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Strawbale Yurt Platform and other ger input

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Hi there!
This is my first post so I hope I do it right!
Calling out to other yurt dwellers: I have a 20' traditional Mongolia ger (yurt) coming in a couple of weeks and am going to make a strawbale and plywood platform. I'm looking for input from others who have made a strawbale platform on tips, tricks, what went right and what you wish you would have done if you did it over... I ordered 12 3/4 inch pine plywood boards (my partner thinks we will need 1 more but on a yurt forum someone else mentioned it took 11.5...) , and have 125 strawbales waiting under tarp. I will be placing the bales inside of a winter pool cover, then the plywood on top. Still open to suggestions for the outer ring of the platform, how to connect the boards securely and really any other input you may have! :)
Also, what are your ingenious space saving tips and tricks? I'll be living in it full time with my partner and our toddler so being tight and organized as possible is a definitely a priority!

P.s. I'm on the south shore of Nova Scotia and would love to connect with others around here who live in yurts!
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Megan, welcome to the forum.

It sounds like you already know more about this than I do.

This sounds like a great idea.
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Location: Geraldton, Ontario -Zone 1b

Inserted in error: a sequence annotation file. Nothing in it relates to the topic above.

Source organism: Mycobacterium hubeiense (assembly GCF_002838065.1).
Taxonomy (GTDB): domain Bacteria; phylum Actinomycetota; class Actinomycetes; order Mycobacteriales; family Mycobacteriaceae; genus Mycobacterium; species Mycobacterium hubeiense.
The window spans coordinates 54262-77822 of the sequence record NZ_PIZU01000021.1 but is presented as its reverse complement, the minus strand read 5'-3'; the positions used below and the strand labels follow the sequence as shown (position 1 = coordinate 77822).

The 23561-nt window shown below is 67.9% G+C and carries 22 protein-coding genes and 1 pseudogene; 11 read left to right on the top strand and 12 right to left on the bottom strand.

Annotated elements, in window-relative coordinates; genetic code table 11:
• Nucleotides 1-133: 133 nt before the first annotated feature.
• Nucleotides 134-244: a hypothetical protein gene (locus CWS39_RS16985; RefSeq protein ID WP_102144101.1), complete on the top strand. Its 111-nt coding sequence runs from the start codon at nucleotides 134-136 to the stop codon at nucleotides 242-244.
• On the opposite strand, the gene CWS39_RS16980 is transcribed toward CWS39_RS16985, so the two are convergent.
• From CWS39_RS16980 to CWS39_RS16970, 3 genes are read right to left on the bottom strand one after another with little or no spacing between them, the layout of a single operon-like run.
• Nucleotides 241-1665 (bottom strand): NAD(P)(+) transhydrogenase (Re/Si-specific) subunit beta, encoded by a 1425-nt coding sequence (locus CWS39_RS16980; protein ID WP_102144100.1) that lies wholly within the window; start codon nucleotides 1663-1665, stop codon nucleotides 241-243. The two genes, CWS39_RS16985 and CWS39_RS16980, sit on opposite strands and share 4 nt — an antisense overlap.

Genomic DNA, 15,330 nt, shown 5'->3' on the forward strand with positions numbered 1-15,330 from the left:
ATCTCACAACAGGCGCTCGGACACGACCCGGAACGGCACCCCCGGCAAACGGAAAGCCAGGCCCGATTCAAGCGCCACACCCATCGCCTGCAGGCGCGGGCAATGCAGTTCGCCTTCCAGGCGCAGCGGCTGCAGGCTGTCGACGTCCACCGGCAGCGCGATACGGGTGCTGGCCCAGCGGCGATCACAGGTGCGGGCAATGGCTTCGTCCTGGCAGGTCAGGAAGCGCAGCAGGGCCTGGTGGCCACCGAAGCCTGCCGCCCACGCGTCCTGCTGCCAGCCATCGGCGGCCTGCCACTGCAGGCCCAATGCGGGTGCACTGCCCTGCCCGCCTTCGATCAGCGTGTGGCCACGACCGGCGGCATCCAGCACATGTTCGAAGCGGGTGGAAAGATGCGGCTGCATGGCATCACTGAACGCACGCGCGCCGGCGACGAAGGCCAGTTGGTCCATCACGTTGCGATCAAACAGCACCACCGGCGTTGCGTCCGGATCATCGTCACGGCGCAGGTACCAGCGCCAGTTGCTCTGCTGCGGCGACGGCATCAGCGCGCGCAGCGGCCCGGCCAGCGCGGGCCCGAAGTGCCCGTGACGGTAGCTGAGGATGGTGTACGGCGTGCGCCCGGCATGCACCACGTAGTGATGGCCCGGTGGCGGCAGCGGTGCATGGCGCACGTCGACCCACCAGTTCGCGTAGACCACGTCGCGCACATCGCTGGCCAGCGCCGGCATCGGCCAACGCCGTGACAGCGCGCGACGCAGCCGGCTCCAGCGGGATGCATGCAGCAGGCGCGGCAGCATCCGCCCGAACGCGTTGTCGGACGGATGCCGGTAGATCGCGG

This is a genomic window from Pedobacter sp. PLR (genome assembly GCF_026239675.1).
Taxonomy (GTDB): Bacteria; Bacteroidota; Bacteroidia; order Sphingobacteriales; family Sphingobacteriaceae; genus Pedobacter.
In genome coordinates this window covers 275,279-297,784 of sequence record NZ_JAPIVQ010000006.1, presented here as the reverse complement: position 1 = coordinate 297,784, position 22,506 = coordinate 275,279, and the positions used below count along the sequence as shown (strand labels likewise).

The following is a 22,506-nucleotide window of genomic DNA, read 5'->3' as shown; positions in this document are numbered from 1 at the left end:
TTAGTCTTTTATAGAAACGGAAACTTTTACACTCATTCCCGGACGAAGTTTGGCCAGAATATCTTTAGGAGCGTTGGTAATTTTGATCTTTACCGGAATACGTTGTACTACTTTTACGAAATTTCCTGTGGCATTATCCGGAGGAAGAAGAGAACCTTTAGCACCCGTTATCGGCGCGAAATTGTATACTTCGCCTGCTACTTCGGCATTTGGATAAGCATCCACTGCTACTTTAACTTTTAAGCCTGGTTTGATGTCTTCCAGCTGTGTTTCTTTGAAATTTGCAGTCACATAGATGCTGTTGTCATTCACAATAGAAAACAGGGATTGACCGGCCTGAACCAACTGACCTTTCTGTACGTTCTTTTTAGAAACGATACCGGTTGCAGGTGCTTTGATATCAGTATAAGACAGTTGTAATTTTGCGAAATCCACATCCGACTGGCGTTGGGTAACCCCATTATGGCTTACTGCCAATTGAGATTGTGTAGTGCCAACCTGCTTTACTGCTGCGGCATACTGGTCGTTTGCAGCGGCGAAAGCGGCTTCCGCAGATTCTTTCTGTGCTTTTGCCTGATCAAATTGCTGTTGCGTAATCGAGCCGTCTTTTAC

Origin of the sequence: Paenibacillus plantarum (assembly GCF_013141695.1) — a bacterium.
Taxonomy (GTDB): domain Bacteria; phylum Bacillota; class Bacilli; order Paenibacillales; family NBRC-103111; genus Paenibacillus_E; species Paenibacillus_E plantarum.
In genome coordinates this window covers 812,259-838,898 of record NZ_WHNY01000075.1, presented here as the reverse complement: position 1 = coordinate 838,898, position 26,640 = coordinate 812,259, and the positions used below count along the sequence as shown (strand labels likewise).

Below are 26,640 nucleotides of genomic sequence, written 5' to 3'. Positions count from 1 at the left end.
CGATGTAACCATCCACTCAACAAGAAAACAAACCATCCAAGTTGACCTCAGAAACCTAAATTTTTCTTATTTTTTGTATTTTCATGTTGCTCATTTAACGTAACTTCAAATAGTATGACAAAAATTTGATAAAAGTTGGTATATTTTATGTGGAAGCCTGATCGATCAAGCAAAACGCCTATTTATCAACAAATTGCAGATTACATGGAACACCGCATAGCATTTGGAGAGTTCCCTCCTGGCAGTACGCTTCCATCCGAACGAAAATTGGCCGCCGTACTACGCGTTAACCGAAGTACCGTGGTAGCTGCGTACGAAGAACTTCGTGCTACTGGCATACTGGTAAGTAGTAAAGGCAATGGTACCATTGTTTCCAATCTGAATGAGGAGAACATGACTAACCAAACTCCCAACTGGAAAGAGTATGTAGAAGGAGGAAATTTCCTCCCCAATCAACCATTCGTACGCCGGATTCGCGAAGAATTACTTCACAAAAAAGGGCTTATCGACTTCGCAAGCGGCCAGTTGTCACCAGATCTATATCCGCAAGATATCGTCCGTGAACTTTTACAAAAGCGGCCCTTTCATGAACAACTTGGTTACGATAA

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A Groovy Yurt, by any chance? We've been living in a 6-wall (22ft) Groovy Yurt for 6 years. We were lucky to acquire 8" styrofoam panels for our floor, so I can't help you out in the flooring department. I would suggest getting some hardware cloth to keep critters out of the strawbales.
Attaching a skirt rim around the floor would probably require a bunch of metal brackets. If your strawbales can be shaped really well to match the circular plywood, you might be able to use nylon strapping and a ratchet strap to snug a plywood skirt tight. We did that. We used two layers of thin plywood ripped into 12" strips with the joints staggered. The 8" styro was covered and the remaining 4" rose up above the floor to hold the walls and felt in place. Using the ratchet strap to hold it all in place, we gradually tightened it as we position the plywood properly. Once everything was in place and snug, we put short screws into the two layers of plywood (below floor level) until everything was one solid circle. A bunch of metal brackets between the skirt and flooring would ensure that it stays in place.
Somehow, I doubt any of that made sense.  
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